I’m trying desperately to play Dragon Age 2 and enjoy it. I can’t believe how hard it is for me to succeed in that, I am very easily immersed in games but DA2 just… I don’t know. It might be the plot that I don’t care about. It’s not the repeated areas to travel back to, I’ve been used to that for so long that it doesn’t bother me.

    I find it odd because it’s not that I’m particularly annoyed by any particular part, I just don’t care.

    • Raygereio says:

      The only way to enjoy DA2 is to not play it at all. But if you must, don’t play it seriously and instead go in expecting comedy.

      If you can move past the annoyance at the crap writing and gamedesign and the disapointment at how this game turned out, you end up with a hilarious game full of hilarious stupidity.

      • Dragmire says:

        Sounds like how I got through Diablo 3 the first time. The writing was rather terrible, especially for the antagonists and it really got to me. The game got me angry until the third act where I broke down and started laughing. I was in tears by the final cutscene.

        I’ll try viewing it like that but… sigh, it’s just not DA 1, you know?

    • aldowyn says:

      how far have you gotten? In my opinion the first act is incredibly slow and boring compared to the second and third. (You literally get told to go do sidequests until you have enough money)

      • Dragmire says:

        I’m at the end of the first act with tons of money to go on the expedition due to a self imposed need to do all the side quests. By the time I did them all, my willingness to continue the game diminished significantly.

        I also heard about the ending being rather poor which doesn’t help my motivation to play it either. A bad ending can really ruin an entire game for me.

        • IFS says:

          The second act is much better, things start to really pick up at least in terms of story momentum. How much you’ll enjoy those events I can’t say, I did but a lot of others didn’t. As for the ending, it definitely has problems, I liked some of what they were going for but overall they could have done a much better job.

          • aldowyn says:

            The problem with the ending, IMO, is that the game makes you help it happen, and it’s effectively the same no matter what you do. They definitely did it on purpose, to illustrate that the end result was pretty much inevitable, but a lot of people didn’t like it anyway.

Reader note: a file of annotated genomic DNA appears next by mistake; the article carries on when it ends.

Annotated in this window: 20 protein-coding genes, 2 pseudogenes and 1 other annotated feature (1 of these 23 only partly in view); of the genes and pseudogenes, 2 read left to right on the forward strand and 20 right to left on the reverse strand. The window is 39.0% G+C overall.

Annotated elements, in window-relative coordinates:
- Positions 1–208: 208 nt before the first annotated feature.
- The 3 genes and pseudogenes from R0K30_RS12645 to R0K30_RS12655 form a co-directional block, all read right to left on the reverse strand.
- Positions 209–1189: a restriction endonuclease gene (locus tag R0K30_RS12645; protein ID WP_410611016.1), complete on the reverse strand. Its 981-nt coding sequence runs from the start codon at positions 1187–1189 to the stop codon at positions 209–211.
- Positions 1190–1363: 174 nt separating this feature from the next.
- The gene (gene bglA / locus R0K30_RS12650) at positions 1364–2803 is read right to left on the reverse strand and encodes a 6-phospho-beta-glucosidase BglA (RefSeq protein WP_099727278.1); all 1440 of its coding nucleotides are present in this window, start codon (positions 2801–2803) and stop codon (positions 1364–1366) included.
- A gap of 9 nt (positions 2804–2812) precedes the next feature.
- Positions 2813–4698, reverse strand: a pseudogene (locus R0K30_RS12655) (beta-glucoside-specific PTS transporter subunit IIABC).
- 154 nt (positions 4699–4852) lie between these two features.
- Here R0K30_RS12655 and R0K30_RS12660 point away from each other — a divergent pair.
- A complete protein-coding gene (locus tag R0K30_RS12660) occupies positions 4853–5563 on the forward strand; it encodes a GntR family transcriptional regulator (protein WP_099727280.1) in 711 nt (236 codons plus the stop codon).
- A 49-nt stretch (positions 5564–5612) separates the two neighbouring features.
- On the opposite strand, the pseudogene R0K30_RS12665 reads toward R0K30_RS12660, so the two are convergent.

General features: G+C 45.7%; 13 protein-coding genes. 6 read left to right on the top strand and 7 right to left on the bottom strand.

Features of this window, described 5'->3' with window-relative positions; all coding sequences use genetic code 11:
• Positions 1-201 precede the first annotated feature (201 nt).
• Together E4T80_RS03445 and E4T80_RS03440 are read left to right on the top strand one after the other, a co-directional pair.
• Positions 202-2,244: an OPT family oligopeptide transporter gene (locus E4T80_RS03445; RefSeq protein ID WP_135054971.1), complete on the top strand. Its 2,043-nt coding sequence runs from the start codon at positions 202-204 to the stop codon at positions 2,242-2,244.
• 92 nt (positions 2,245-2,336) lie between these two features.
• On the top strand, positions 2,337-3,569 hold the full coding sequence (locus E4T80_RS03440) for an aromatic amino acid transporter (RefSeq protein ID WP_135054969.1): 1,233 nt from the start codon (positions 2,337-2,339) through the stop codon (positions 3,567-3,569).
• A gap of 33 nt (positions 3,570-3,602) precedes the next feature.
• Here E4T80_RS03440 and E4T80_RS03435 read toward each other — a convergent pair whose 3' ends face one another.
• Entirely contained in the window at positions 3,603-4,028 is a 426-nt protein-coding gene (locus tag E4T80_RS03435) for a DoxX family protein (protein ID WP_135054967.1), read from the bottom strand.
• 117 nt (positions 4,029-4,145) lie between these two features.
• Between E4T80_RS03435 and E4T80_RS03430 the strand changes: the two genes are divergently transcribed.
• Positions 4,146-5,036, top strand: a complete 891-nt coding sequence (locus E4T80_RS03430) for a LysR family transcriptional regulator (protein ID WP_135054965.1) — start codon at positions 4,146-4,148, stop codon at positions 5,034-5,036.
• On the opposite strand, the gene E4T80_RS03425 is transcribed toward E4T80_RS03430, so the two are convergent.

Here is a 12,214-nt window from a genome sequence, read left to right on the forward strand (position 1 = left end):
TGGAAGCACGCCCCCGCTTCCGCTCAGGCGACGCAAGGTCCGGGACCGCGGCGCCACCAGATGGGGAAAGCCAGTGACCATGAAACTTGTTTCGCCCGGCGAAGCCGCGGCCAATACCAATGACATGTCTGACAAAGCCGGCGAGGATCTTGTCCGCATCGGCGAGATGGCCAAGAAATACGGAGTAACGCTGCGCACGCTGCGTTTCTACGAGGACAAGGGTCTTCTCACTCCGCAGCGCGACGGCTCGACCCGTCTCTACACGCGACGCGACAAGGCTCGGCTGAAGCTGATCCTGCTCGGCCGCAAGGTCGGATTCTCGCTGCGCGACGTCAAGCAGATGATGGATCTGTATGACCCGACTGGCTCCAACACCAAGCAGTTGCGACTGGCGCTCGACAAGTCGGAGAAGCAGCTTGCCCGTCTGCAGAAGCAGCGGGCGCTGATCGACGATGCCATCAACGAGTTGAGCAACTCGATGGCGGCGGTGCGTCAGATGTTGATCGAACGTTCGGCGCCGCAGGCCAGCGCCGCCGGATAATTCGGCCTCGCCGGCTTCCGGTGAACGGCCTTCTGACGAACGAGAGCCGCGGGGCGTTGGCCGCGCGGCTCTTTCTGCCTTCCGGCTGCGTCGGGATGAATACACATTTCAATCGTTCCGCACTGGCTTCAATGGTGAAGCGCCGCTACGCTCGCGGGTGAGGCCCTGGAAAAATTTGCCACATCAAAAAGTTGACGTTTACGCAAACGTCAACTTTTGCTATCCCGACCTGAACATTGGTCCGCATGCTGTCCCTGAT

It’s a very different issue from ME3’s ending, let’s put it that way

    • Jeff says:

      Upon reflection, I only really enjoyed two things about DA2. The cute elf, and Snarky Hawke. Merrill is adorable when Snarky Hawke teases her.

      • IFS says:

        The game also did companion conversations pretty well in my opinion, that is the conversations companions have with each other while you’re running about. It really helped flesh out the characters and their relations to each other in my opinion, plus some of them are hilarious.

        As a side note I did enjoy DA2, though I seem to be in the minority on that. Merril was also my favorite character in the game, followed by Varric and Aveline. Sebastian from the DLC was also interesting imo, and interestingly enough has the only romance in a bioware game (to my knowledge) that doesn’t end in sex as he is celibate, and also not player sexual as he can only be romanced by fem!Hawke. Pity he’s a day one dlc character :/

        • aldowyn says:

          I always liked Merrill too. Her sidequest can end so tragically, though…

          I need to get Exiled Prince before I play DA2 again. I don’t really care about the other DLCs (like the one with Felicia Day’s character), but I’d like to play that one.

          Snarky Hawke is great, I agree :D

  6. krellen says:

    Aside from spending far too much on one-character famous-actor idiocy, I actually think voice acting doesn’t pay very well. As one that watches a lot of animation and plays a lot of video games, I hear the same voices over and over and over again. Grey Delisle, Tara Strong, Steven Blum, John DiMaggio – these actors appear in virtually everything and I’ve found no evidence they are all multi-millionaires.